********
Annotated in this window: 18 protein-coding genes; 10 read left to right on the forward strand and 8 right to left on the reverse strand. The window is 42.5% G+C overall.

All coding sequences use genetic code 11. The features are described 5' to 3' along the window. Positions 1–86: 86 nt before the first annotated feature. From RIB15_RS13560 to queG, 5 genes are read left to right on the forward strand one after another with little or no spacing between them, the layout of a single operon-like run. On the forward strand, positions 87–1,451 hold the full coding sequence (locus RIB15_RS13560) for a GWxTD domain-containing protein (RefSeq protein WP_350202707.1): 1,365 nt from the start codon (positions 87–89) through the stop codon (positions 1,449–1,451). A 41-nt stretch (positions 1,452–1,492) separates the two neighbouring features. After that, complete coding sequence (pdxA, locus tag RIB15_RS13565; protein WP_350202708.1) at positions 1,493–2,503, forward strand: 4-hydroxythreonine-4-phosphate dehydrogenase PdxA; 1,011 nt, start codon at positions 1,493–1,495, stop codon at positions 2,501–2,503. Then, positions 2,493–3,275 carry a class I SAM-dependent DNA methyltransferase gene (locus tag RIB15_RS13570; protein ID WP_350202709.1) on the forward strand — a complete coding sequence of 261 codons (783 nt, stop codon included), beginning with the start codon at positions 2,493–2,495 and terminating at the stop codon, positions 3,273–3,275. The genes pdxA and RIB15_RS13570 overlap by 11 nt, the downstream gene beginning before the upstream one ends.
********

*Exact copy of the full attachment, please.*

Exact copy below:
Annotated in this window: 18 protein-coding genes; 10 read left to right on the forward strand and 8 right to left on the reverse strand. The window is 42.5% G+C overall.

All coding sequences use genetic code 11. The features are described 5' to 3' along the window. Positions 1–86: 86 nt before the first annotated feature. From RIB15_RS13560 to queG, 5 genes are read left to right on the forward strand one after another with little or no spacing between them, the layout of a single operon-like run. On the forward strand, positions 87–1,451 hold the full coding sequence (locus RIB15_RS13560) for a GWxTD domain-containing protein (RefSeq protein WP_350202707.1): 1,365 nt from the start codon (positions 87–89) through the stop codon (positions 1,449–1,451). A 41-nt stretch (positions 1,452–1,492) separates the two neighbouring features. After that, complete coding sequence (pdxA, locus tag RIB15_RS13565; protein WP_350202708.1) at positions 1,493–2,503, forward strand: 4-hydroxythreonine-4-phosphate dehydrogenase PdxA; 1,011 nt, start codon at positions 1,493–1,495, stop codon at positions 2,501–2,503. Then, positions 2,493–3,275 carry a class I SAM-dependent DNA methyltransferase gene (locus tag RIB15_RS13570; protein ID WP_350202709.1) on the forward strand — a complete coding sequence of 261 codons (783 nt, stop codon included), beginning with the start codon at positions 2,493–2,495 and terminating at the stop codon, positions 3,273–3,275. The genes pdxA and RIB15_RS13570 overlap by 11 nt, the downstream gene beginning before the upstream one ends.